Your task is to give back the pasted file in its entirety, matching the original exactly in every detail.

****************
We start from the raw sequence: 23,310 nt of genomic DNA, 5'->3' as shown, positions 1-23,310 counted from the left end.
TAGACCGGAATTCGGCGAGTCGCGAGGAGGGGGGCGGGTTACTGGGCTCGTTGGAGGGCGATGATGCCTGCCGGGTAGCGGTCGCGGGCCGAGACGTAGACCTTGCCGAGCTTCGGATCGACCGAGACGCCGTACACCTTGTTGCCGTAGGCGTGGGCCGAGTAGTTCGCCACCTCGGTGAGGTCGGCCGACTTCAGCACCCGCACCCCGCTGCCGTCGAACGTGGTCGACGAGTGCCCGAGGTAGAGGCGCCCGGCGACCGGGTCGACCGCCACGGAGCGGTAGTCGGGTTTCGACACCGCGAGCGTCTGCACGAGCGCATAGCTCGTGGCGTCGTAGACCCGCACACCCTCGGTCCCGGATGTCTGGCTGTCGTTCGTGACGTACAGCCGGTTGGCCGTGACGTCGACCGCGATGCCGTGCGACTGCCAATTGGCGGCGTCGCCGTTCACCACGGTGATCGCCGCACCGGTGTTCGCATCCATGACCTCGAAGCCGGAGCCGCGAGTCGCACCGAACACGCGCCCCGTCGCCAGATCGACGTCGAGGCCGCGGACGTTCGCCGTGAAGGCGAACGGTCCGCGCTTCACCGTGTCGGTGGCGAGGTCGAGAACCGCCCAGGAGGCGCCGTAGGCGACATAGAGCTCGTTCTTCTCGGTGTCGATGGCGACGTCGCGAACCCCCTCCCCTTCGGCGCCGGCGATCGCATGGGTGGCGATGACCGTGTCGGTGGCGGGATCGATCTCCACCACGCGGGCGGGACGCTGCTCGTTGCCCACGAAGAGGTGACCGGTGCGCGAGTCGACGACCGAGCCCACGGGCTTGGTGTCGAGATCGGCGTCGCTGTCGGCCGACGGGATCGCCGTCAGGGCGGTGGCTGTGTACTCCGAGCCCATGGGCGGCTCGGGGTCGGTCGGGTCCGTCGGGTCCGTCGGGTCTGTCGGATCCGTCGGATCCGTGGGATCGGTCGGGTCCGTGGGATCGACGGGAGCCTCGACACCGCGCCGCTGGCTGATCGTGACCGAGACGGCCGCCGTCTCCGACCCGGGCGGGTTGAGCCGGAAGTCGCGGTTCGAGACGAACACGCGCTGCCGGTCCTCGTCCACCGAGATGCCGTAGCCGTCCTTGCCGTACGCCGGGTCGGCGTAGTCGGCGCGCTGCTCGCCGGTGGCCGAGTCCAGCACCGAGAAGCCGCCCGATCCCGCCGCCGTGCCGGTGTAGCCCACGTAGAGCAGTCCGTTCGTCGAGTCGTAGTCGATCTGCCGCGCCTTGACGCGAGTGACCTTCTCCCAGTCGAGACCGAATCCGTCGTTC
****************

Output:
We start from the raw sequence: 23,310 nt of genomic DNA, 5'->3' as shown, positions 1-23,310 counted from the left end.
TAGACCGGAATTCGGCGAGTCGCGAGGAGGGGGGCGGGTTACTGGGCTCGTTGGAGGGCGATGATGCCTGCCGGGTAGCGGTCGCGGGCCGAGACGTAGACCTTGCCGAGCTTCGGATCGACCGAGACGCCGTACACCTTGTTGCCGTAGGCGTGGGCCGAGTAGTTCGCCACCTCGGTGAGGTCGGCCGACTTCAGCACCCGCACCCCGCTGCCGTCGAACGTGGTCGACGAGTGCCCGAGGTAGAGGCGCCCGGCGACCGGGTCGACCGCCACGGAGCGGTAGTCGGGTTTCGACACCGCGAGCGTCTGCACGAGCGCATAGCTCGTGGCGTCGTAGACCCGCACACCCTCGGTCCCGGATGTCTGGCTGTCGTTCGTGACGTACAGCCGGTTGGCCGTGACGTCGACCGCGATGCCGTGCGACTGCCAATTGGCGGCGTCGCCGTTCACCACGGTGATCGCCGCACCGGTGTTCGCATCCATGACCTCGAAGCCGGAGCCGCGAGTCGCACCGAACACGCGCCCCGTCGCCAGATCGACGTCGAGGCCGCGGACGTTCGCCGTGAAGGCGAACGGTCCGCGCTTCACCGTGTCGGTGGCGAGGTCGAGAACCGCCCAGGAGGCGCCGTAGGCGACATAGAGCTCGTTCTTCTCGGTGTCGATGGCGACGTCGCGAACCCCCTCCCCTTCGGCGCCGGCGATCGCATGGGTGGCGATGACCGTGTCGGTGGCGGGATCGATCTCCACCACGCGGGCGGGACGCTGCTCGTTGCCCACGAAGAGGTGACCGGTGCGCGAGTCGACGACCGAGCCCACGGGCTTGGTGTCGAGATCGGCGTCGCTGTCGGCCGACGGGATCGCCGTCAGGGCGGTGGCTGTGTACTCCGAGCCCATGGGCGGCTCGGGGTCGGTCGGGTCCGTCGGGTCCGTCGGGTCTGTCGGATCCGTCGGATCCGTGGGATCGGTCGGGTCCGTGGGATCGACGGGAGCCTCGACACCGCGCCGCTGGCTGATCGTGACCGAGACGGCCGCCGTCTCCGACCCGGGCGGGTTGAGCCGGAAGTCGCGGTTCGAGACGAACACGCGCTGCCGGTCCTCGTCCACCGAGATGCCGTAGCCGTCCTTGCCGTACGCCGGGTCGGCGTAGTCGGCGCGCTGCTCGCCGGTGGCCGAGTCCAGCACCGAGAAGCCGCCCGATCCCGCCGCCGTGCCGGTGTAGCCCACGTAGAGCAGTCCGTTCGTCGAGTCGTAGTCGATCTGCCGCGCCTTGACGCGAGTGACCTTCTCCCAGTCGAGACCGAATCCGTCGTTC